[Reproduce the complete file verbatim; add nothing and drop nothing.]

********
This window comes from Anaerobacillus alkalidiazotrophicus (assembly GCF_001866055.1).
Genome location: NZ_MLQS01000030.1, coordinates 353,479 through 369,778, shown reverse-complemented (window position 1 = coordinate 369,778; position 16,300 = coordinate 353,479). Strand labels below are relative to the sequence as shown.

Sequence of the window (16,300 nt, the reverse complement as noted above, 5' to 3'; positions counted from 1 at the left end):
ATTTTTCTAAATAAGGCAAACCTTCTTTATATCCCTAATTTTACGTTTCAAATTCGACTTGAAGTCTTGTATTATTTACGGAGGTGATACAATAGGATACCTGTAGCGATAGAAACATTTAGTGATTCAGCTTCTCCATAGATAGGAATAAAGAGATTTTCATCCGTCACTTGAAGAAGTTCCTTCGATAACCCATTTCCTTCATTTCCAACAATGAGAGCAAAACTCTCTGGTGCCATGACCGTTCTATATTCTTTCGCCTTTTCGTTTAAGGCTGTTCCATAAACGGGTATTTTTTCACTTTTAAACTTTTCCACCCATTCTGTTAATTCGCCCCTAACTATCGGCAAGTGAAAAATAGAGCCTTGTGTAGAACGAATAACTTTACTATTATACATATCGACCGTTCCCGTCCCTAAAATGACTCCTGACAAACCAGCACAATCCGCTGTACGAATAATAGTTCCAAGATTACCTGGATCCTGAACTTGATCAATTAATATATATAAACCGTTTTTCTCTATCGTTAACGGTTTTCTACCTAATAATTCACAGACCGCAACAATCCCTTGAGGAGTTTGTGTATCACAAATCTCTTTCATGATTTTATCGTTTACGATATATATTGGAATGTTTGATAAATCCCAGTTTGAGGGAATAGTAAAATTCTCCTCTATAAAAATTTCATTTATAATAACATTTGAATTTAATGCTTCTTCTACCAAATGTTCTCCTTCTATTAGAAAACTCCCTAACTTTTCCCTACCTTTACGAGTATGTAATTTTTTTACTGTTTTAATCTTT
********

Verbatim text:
This window comes from Anaerobacillus alkalidiazotrophicus (assembly GCF_001866055.1).
Genome location: NZ_MLQS01000030.1, coordinates 353,479 through 369,778, shown reverse-complemented (window position 1 = coordinate 369,778; position 16,300 = coordinate 353,479). Strand labels below are relative to the sequence as shown.

Sequence of the window (16,300 nt, the reverse complement as noted above, 5' to 3'; positions counted from 1 at the left end):
ATTTTTCTAAATAAGGCAAACCTTCTTTATATCCCTAATTTTACGTTTCAAATTCGACTTGAAGTCTTGTATTATTTACGGAGGTGATACAATAGGATACCTGTAGCGATAGAAACATTTAGTGATTCAGCTTCTCCATAGATAGGAATAAAGAGATTTTCATCCGTCACTTGAAGAAGTTCCTTCGATAACCCATTTCCTTCATTTCCAACAATGAGAGCAAAACTCTCTGGTGCCATGACCGTTCTATATTCTTTCGCCTTTTCGTTTAAGGCTGTTCCATAAACGGGTATTTTTTCACTTTTAAACTTTTCCACCCATTCTGTTAATTCGCCCCTAACTATCGGCAAGTGAAAAATAGAGCCTTGTGTAGAACGAATAACTTTACTATTATACATATCGACCGTTCCCGTCCCTAAAATGACTCCTGACAAACCAGCACAATCCGCTGTACGAATAATAGTTCCAAGATTACCTGGATCCTGAACTTGATCAATTAATATATATAAACCGTTTTTCTCTATCGTTAACGGTTTTCTACCTAATAATTCACAGACCGCAACAATCCCTTGAGGAGTTTGTGTATCACAAATCTCTTTCATGATTTTATCGTTTACGATATATATTGGAATGTTTGATAAATCCCAGTTTGAGGGAATAGTAAAATTCTCCTCTATAAAAATTTCATTTATAATAACATTTGAATTTAATGCTTCTTCTACCAAATGTTCTCCTTCTATTAGAAAACTCCCTAACTTTTCCCTACCTTTACGAGTATGTAATTTTTTTACTGTTTTAATCTTT